Many of her purses hang from the ceiling of the Emporium today. The silver lamé clutch, quilted make up bag, and others can be found in my Etsy shop dedicated to the vintage bride.
I'm always interested in seeing jewelry purchased by the same woman who thought multiple pairs of jeweled sandals were a wise investment.
The larger box was filled with jewelers envelopes and vintage department store boxes. At first I was disappointed that Linda wrote on them as that is a pet peeve of mine, but then I realized she only directly wrote on the unbranded box. The Best's Apparel and Nordstrom boxes were thoughtfully written on Post-It notes.
The white box with the Post-It note is from Rhodes and is branded on the underside of the box.
While the boxes were mostly filled with earrings, they did not disappoint. The enamel flowers with biot feather loops were the first things that caught my eye as I have never seen another pair of earrings quite like them in my entire life of looking at vintage earrings. The dense bristle brush earrings above them with enamel centers were also quite unique. The thick enormous rivoli earrings were the first I was tempted to keep. Once I flipped them over and found they were by my favorite American costume jewelry design company, Vendome how could I resist?
All those hot pink earrings explain her many pair of shocking pink shoes like these Polly's, which were the first pair to sell online after the leopard print Spring-o-Lators.
In one bag I noticed some small christmas tree earrings and thought I had the matching brooch back at the shop. Turns out I was mostly right, the ornaments are varying shades of pink on the earrings and monochromatic on the brooch.
I have a love for all things vintage. Jewelry from every decade excites me weather it is fine couture Christian Dior, boutique jewelry like Alice Caviness or plastic five and dime jewelry from Newberry's. When I was in High School, I was into things from the 60s and 70s. Lots of long ropey, brightly colored plastic beaded necklaces brought me great joy and repulsed my Mother, a fashion plus for me at that age. I never knew that they also made earrings to go with such necklaces until today. I had a necklace (and probably still do somewhere around here) that could really use those yellow and orange clip ons.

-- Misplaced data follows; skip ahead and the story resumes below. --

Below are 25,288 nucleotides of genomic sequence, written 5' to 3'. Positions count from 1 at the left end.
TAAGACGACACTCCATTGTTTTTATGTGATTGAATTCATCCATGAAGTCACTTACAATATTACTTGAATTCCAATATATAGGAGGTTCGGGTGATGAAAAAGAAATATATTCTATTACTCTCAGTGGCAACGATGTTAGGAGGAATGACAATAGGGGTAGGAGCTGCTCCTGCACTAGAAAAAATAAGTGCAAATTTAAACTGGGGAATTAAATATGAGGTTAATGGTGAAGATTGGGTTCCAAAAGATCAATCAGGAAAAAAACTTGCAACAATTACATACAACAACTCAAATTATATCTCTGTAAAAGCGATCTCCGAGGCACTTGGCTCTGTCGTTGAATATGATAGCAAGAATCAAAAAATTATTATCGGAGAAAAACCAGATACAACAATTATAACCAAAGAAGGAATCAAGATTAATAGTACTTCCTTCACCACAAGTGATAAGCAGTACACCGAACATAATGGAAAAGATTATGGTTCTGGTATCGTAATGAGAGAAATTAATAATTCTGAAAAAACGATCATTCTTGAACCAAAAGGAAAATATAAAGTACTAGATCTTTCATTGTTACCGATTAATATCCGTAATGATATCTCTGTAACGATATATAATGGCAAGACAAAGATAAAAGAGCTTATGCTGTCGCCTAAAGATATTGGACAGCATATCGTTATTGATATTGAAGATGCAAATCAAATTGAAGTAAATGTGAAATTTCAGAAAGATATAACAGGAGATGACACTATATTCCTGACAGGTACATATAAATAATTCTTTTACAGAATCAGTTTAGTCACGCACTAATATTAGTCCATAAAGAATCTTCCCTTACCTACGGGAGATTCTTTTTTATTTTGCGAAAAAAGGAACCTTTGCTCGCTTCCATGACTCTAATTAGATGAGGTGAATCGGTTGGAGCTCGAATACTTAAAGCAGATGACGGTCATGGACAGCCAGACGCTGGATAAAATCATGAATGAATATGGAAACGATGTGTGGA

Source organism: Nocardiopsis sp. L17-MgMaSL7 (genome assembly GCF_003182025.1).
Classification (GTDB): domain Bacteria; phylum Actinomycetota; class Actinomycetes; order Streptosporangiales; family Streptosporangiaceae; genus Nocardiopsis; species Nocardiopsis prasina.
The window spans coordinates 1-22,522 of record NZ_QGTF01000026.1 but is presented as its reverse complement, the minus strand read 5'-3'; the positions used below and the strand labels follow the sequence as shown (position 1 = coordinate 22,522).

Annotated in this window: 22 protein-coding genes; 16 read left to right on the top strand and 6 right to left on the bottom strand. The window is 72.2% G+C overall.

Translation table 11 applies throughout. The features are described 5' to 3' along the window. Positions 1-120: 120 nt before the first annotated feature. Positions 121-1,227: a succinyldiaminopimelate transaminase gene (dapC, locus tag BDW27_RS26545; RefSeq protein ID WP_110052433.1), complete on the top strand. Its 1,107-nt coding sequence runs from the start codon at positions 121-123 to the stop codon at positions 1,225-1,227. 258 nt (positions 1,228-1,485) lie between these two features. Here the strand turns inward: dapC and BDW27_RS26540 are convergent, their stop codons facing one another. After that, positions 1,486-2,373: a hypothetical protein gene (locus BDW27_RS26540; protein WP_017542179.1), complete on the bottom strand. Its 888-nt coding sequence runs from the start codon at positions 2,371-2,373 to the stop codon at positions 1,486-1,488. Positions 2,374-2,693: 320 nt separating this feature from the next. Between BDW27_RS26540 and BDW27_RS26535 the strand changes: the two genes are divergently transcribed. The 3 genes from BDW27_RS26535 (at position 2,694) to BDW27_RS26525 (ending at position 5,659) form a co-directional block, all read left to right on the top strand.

I've been in need of some white earrings for quite awhile and now I have my choice of these three. I'm leaning towards the 1960s gold toned, milk glass hoops at the top. The flowers are also choice for spring and summer floral print dresses. I also like the glass ball earrings as a nice neutral for many ensembles.
Several pair will make lovely wedding earrings over at Union Made Bride.
After a quick glance through the boxes while at my Mom's house (including these articulated owls and hoops of San Francisco cable cars) she did something that excited me tremendously.
She walked into her kitchen and I realized she must have taken out the most exciting thing in the whole bunch to save for last. She handed me a little tiny mouse pin because I love novelty jewelry and then before my eyes she dangled such a charming treat.
I'll never be able to get all these gems listed online, so if you're local you should book an appointment to see these and hundreds more vintage clip on earrings.
My Mother elected not to get married to her steady beau right out of high school like many of her contemporaries. She wanted to be an actress and in 1961 she moved to Washington D.C. to attend the National Academy of Broadcasting, the year after Wolfman Jack graduated from the same institution. Naturally, she took her elaborate and small sized wardrobe with her. She had roommates from Down South who called purses pocketbooks and cried their way out of speeding tickets by cooing their southern drawl and batting their eyelashes. They also borrowed her clothes without asking or cleaning them before sneaking them back in her closet.
The NAB certainly taught her many things. While I was growing up she was a working actress, most proficiently in the field of radio voice work. What I remember most about the National Academy of Broadcasting and my Mother’s tales of living in Washington D.C. is that we never had grape jelly in our house. Every berry season she would cherish her marionberry jam and recount the days in D.C. where your only jam choice was grape.
She certainly left out a few things about all the fun she was having. Oh those pants! She's always been a pro at removing her glasses before being photographed.
I recently came across a stash of photos from her time there that I had never seen before. I love seeing her pencil skirts and capri pants of the early 60s. She's just 18 years old here and it's interesting to see her style evolve from her childhood in the 1950s into a slightly more sophisticated look that prefaces the more eccentric ensembles she donned as the decade wore on. Her friends and roommates made time for sightseeing, parades and hi-jinx. These photos amuse me as they are a nice look into early 1960s youthful styles and what Washington D.C. looked like during the Camelot Era.